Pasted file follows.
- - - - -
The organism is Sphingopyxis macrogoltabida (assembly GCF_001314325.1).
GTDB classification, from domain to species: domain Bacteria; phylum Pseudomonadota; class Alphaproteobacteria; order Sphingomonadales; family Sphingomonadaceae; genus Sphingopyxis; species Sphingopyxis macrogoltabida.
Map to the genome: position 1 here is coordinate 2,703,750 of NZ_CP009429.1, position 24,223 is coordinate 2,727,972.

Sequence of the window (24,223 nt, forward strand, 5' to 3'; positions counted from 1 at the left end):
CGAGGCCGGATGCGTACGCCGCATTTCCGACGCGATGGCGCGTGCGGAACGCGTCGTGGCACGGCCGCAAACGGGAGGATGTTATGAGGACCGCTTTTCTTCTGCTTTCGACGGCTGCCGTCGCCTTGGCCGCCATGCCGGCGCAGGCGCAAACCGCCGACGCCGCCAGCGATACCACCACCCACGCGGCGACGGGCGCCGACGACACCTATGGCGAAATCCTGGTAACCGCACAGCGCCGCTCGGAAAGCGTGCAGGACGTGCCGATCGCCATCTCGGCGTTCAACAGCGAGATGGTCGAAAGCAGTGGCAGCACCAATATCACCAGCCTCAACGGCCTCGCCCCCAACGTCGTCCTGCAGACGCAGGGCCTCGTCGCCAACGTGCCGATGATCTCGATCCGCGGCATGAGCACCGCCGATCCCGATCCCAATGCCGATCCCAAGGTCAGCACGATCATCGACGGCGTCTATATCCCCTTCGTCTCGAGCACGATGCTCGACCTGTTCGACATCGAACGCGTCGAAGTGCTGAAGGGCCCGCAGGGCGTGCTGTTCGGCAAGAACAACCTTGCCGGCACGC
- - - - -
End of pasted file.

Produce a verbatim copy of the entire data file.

The organism is Sphingopyxis macrogoltabida (assembly GCF_001314325.1).
GTDB classification, from domain to species: domain Bacteria; phylum Pseudomonadota; class Alphaproteobacteria; order Sphingomonadales; family Sphingomonadaceae; genus Sphingopyxis; species Sphingopyxis macrogoltabida.
Map to the genome: position 1 here is coordinate 2,703,750 of NZ_CP009429.1, position 24,223 is coordinate 2,727,972.

Sequence of the window (24,223 nt, forward strand, 5' to 3'; positions counted from 1 at the left end):
CGAGGCCGGATGCGTACGCCGCATTTCCGACGCGATGGCGCGTGCGGAACGCGTCGTGGCACGGCCGCAAACGGGAGGATGTTATGAGGACCGCTTTTCTTCTGCTTTCGACGGCTGCCGTCGCCTTGGCCGCCATGCCGGCGCAGGCGCAAACCGCCGACGCCGCCAGCGATACCACCACCCACGCGGCGACGGGCGCCGACGACACCTATGGCGAAATCCTGGTAACCGCACAGCGCCGCTCGGAAAGCGTGCAGGACGTGCCGATCGCCATCTCGGCGTTCAACAGCGAGATGGTCGAAAGCAGTGGCAGCACCAATATCACCAGCCTCAACGGCCTCGCCCCCAACGTCGTCCTGCAGACGCAGGGCCTCGTCGCCAACGTGCCGATGATCTCGATCCGCGGCATGAGCACCGCCGATCCCGATCCCAATGCCGATCCCAAGGTCAGCACGATCATCGACGGCGTCTATATCCCCTTCGTCTCGAGCACGATGCTCGACCTGTTCGACATCGAACGCGTCGAAGTGCTGAAGGGCCCGCAGGGCGTGCTGTTCGGCAAGAACAACCTTGCCGGCACGC